Through the early months of this year, Fed Chair Jerome Powell, Treasury Secretary Janet Yellen and a broad swath of economists insisted that inflation had plateaued—or soon would—offering hope that a steady increase in interest rates this year could guide the overheating economy through a so-called “soft landing” and avoid recession.
But last month’s inflation data was enough to convince Powell and the Fed that a planned series of 50 basis-point rate hikes through the summer is too little, too slow, as the central bank announced today a 75-basis-point hike, something that was both widely expected after the inflation report, but also a significant hawkish shift after months of downplaying the threat.
In a press conference following the announcement, Powell acknowledged that the new inflation data had altered what the Fed wanted, and left open the possibility of a 75-point increase after the central bank’s next meeting.
“Our policy has been adapting and it will continue to do so,” Powell said. “In the coming months, we will be looking for compelling evidence that inflation is moving down, consistent with inflation returning to 2%. We anticipate that ongoing rate increases will be appropriate. The pace of those changes will continue to depend on the incoming data and the evolving outlook for the economy. Clearly today’s 75-point increase is an unusually large one, and I do not expect moves of this kind to be common.”
After Powell said that the Fed was not “actively considering” a 75-basis-point hike last May, the choice to increase the pace of rate hikes on short notice serves as some of the strongest evidence that the central bank will move more decisively to end inflation going forward, which many worry might send the economy into recession.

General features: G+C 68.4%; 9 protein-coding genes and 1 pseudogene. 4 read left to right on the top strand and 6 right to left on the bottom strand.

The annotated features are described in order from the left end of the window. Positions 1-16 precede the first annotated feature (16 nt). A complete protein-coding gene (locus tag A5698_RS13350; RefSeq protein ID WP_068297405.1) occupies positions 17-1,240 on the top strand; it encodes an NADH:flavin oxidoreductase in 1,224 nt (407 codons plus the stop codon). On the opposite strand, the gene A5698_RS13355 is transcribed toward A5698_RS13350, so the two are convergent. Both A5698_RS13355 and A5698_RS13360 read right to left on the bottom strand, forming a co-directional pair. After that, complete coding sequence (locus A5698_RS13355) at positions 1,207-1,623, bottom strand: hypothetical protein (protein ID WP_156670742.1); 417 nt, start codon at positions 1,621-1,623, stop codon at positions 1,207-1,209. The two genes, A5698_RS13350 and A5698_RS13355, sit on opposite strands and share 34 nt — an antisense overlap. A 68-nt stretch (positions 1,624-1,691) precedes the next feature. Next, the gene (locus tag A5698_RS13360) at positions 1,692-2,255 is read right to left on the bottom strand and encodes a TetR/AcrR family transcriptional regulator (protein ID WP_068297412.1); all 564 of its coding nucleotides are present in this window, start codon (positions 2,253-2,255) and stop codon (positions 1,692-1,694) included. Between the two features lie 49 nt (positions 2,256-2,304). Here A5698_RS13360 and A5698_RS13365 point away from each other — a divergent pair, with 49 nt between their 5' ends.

Despite all this, Powell explicitly said at the press conference that either a 50- or 75-point increase “seems most likely at our next meeting,” while again reiterating that all decisions would be made accounting for new data.
After somewhat walking back the position that inflation was “transitory” earlier this year, Powell has taken a more judicious stance, admitting that “inflation is likely to take longer to return to our price stability goal than previously expected” in March, and in May promising that the central bank would implement “restrictive” policy if that was the only way to curb inflation.
Some economists posited that markets have already been pricing in the larger hike, with mortgage rates, in particular, spiking dramatically following the inflation report, reaching an average of more than 6.5% this week.
Mortgage Banker Association (MBA) Associate Vice President of Economic and Industry Forecasting Joel Kan directly connected the mortgage rate increase to the anticipated Fed hike, saying markets’ “anticipation that the Federal Reserve will need to raise rates at a faster pace” is driving that metric.
National Association of REALTORS® (NAR) Chief Economist Lawrence Yun pointed out mortgage rates have increased at roughly double the federal fund rate.
“On the same $300,000 mortgage, the monthly payment has risen from $1265 in December to $1800 today. That’s painful and, consequently, will shrink the buyer pool,” Yun said. “Sales could fall even further with some inventory sitting on the market for more than a month like in the pre-pandemic days. Pricing a listed home properly will, therefore, be the key to attracting buyers…only when consumer price inflation tops out and starts to fall will mortgage rates stabilize or even decline a bit.”